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The End: Hamburg 1943

4.09  ·  Rating Details ·  160 Ratings  ·  28 Reviews
One didn't dare to inhale for fear of breathing it in. It was the sound of eighteen hundred airplanes approaching Hamburg from the south at an unimaginable height. We had already experienced two hundred or even more air raids, among them some very heavy ones, but this was something completely new. And yet there was an immediate recognition: this was what everyone had been ...more
Paperback, 112 pages
Published December 31st 2006 by University Of Chicago Press (first published January 1st 1948)
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(showing 1-30 of 354)
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Dec 01, 2014 TK421 rated it it was amazing
Shelves: essays-auto-bio
My heart is broken after reading this slim memoir about the firebombing of Hamburg in 1943. What makes me saddest is the realization that humanity has not learned anything from the atrocities of WWII. I pray that my children will never have to endure something like this. I wish I could pray that no child would have to experience this but I know that would be a fruitless prayer.

Jeff Bursey
Dec 27, 2015 Jeff Bursey rated it really liked it
A sombre retelling of the bombing of hamburg by someone who lived through it. Well-written with sharp visual imagery.
Apr 29, 2015 William rated it really liked it
Nossack's work originally appeared in Interview mit dem Tode (1948) and was titled 'Der Untergang,' a word which in itself presents a translation difficulty. Translator Joel Agee points this out in his well-written introduction and defends his decision to translate this word as 'The End.' Untergang (literally 'down-going') has a sort of apocalyptic connotation to it, a word that has been used as the title for the 2004 film which depicts the Götterdämmerung end-game of the Second World War, and I ...more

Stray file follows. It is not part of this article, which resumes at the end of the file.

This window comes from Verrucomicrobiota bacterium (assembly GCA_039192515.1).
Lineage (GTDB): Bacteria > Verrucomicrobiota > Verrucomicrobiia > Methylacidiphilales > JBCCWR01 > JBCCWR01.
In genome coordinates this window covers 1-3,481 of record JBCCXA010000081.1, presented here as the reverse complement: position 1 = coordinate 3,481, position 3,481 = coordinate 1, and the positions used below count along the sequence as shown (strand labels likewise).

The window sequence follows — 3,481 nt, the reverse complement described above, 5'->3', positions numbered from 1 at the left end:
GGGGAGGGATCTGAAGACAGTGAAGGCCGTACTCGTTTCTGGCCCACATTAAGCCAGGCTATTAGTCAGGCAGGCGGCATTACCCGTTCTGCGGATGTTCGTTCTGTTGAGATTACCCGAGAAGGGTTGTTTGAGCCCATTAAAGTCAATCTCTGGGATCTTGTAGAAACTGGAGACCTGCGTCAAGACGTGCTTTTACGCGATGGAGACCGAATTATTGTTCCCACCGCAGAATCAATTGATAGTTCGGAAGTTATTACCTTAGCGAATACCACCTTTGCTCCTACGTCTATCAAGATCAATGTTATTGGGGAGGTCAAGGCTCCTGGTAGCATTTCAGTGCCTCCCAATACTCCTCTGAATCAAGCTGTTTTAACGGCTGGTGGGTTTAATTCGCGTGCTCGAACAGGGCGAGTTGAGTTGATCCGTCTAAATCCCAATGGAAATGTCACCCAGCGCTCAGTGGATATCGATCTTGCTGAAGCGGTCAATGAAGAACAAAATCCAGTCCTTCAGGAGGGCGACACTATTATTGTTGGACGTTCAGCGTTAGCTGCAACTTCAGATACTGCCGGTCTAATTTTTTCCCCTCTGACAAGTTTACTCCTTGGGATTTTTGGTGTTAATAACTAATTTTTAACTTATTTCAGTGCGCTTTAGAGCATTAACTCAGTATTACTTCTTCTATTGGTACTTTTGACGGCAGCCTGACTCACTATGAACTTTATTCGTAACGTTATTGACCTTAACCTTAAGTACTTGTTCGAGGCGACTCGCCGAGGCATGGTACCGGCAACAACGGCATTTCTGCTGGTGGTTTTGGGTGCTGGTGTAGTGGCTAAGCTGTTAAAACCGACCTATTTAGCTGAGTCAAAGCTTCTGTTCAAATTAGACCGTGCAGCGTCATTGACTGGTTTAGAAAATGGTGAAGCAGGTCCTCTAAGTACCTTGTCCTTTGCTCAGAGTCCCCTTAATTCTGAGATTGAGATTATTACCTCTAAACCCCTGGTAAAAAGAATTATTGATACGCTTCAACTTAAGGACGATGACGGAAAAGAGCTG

Nov 07, 2013 James rated it really liked it
Personal accounts like these are best when they are passionate, descriptive, and most of all, concise. "The End" accomplishes all of these goals while eloquently describing the horrific burning of Hamburg. Nossack effectively conveys his story while admitting to the shortcomings of his narrative caused by poor memory and how he is limited to only is his personal experiences. Great worthwhile read that will only take you a day or two to finish.
Kris McCracken
Jan 04, 2015 Kris McCracken rated it liked it
An interesting little book that captures the feeling of returning to one's home (or lack thereof) in the immediate aftermath of destruction. The writing offers a very sparse examination of the effects of on the remaining inhabitants and offers a number of seemingly incomplete vignettes of life.

As such, don't expect too much beyond a certain feeling or tone.
Mary Warnement
Oct 19, 2016 Mary Warnement rated it really liked it
Shelves: memoir, germany
This slim volume, which includes a foreword by Joel Agee (also translator) and photos by Erick Andres, packs a punch. Nossack is a writer who lived in Hamburg when it was destroyed by allied bombers in 1943. He happened to join his girlfriend at a cabin in the country--out of the ordinary for him--and thus missed the bombing. They heard the planes. I hadn't ever thought about the sound that 1800 planes make, "like an oppressive weight." (7) I hadn't realized it took more than one raid, that it h ...more
Diego González
May 07, 2016 Diego González rated it it was amazing  ·  review of another edition
Shelves: iigm, ensayo, reportaje
Pequeña crónica de la desolación moral y psicológica que siguió a la destrucción sistemática de Hamburgo por parte de la Royal Air Force en 1943. Murieron cuarenta mil personas, pero eso no lo sabía el autor cuando vio como la ciudad ardía hasta los cimientos desde un pueblo cercano. Tras constatar la destrucción de su casa (y de toda la manzana, el barrio y la ciudad) el autor se convierte en refugiado, y en ese viaje se asoma al alma destruida de los que, como él, lo han perdido todo, pero tam ...more